The preliminary report forecasts that it will take $30 billion to $55 billion to complete. Experience suggests costs would likely be much higher.
There are two principal problems. The first is that high-speed rail routinely costs much more than planned. The second is that high-speed rail routinely falls short of ridership projections, which means that taxpayers, who would pay for construction and planning (or later financial bailouts), must provide operating subsidies.
In some of the most extensive infrastructure research ever completed, a team led by Prof. Bengt Flyvbjerg of Oxford University, with experts from the University of Stockholm and the University of Karlsruhe (Germany), found that the costs of building large passenger rail projects typically rose at least 45 per cent from project approval to completion. Cost overruns of more than 80 per cent were not uncommon. Further, ridership averaged approximately 40 per cent less than projected levels, leaving taxpayers to, in effect, pay the fares for the many people planners thought would ride, but do not. The researchers found that cost overruns and revenue shortfall in rail were worse than in other types of infrastructure.
And the European research was performed well before the unprecedented and continuing disaster of the California high speed rail system had developed. In 1999, the state of California unveiled plans for a 1,300-kilometre high-speed rail system to link San Diego, Los Angeles, the San Francisco Bay Area (including Silicon Valley) and Sacramento. The first segment, from Los Angeles to San Francisco, was projected to cost the equivalent of C$32 billion in today’s dollars.
Immediately the planned costs began rising. After state voters approved a bond issue in 2008, costs doubled in less than four years. Even the predictions for cost overruns made by Joseph Vranich and I in a policy report commissioned by the Reason Foundation proved far too conservative. This is despite the fact that our analysis was based on the findings of Flyvbjerg et al and further analysis of other projects around the world.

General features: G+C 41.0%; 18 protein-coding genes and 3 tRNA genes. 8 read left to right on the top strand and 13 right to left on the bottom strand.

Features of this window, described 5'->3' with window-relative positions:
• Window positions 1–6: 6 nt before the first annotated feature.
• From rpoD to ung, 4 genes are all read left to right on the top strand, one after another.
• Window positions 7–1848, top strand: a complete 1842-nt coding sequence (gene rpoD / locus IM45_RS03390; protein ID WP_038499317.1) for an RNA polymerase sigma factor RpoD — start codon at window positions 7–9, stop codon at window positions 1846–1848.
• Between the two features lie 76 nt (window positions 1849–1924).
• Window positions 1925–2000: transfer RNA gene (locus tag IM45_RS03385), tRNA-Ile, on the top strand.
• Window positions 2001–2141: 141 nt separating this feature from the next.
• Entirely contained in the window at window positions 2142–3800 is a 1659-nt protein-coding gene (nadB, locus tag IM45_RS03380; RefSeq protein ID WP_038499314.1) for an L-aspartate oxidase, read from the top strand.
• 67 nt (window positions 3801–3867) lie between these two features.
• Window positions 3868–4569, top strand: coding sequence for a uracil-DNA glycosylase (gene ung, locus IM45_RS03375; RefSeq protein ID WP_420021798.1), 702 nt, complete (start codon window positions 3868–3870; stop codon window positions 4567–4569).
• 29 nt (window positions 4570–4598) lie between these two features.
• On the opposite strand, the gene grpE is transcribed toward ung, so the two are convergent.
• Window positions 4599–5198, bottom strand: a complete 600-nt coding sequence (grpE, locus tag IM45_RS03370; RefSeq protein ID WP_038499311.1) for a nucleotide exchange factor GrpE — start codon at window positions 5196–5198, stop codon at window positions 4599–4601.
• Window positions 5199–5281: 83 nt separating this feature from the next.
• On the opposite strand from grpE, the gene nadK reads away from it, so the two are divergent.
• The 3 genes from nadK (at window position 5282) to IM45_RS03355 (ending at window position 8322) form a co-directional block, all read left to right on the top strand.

Costs rose so much that planners abandoned plans for high-speed infrastructure over sections of the route in the San Francisco and Los Angeles metropolitan areas to reduce costs. Even so, after another round of cost increases, and another withdrawal of more than 50 kilometres of high-speed infrastructure (from San Jose to Gilroy), projected costs have now risen to more than $85 billion, and potentially to $125 billion.
For that, taxpayers could get (it’s not at all certain at this point) a scaled-down, tastefully labeled “blended” system in which high-speed trains operated in mixed traffic on the same conventional tracks. This is not unlike mixing high speed trains with much slower West Coast Express commuter trains in the Lower Mainland. The new trains will look sleek, but they won’t travel any faster than the trains already there.
Voters were promised in the 2008 referendum that trains would be able to travel from San Francisco to Los Angeles in 2 hours and 40 minutes. In a 2012 report, we estimated (in another Reason Foundation report) that the fastest operating time would be about 50 per cent longer, but that was before the latest addition of another slow-operating section.
The “bottom line” is that Californians can hope to receive, at best, a substantially downgraded initial line that operates much more slowly than promised. All of this would be provided at a cost perhaps three to four times (or more) than originally planned. Even as construction has started, there is still not enough money to finish the job, and the highly touted private investors have never appeared.
Another case shows how inaccurate planning can be. The 1996 ridership projection for the London to Paris and Brussels Eurostar, which operates through the Channel Tunnel, was forecast to carry nearly 25 million passengers 2006. Yet, more than a decade later, in 2017, ridership barely exceeded 10 million, about 60 per cent short.
Current plans confirm that the Vancouver-Portland high-speed rail line would rely substantially on public subsidies. But why should taxpayers pay at all? There are more than enough competing needs for tax funding in British Columbia, not to mention Washington and Oregon. Each dollar spent to provide attractive and comfortable high-speed rail rides to people who have at least three alternatives for the trip (air, car and bus) is a dollar not available to provide for other more pressing needs.
Why should B.C.’s struggling households, already burdened with some of the world’s highest house prices and rents, be asked for more taxes to build and operate such an extravagance?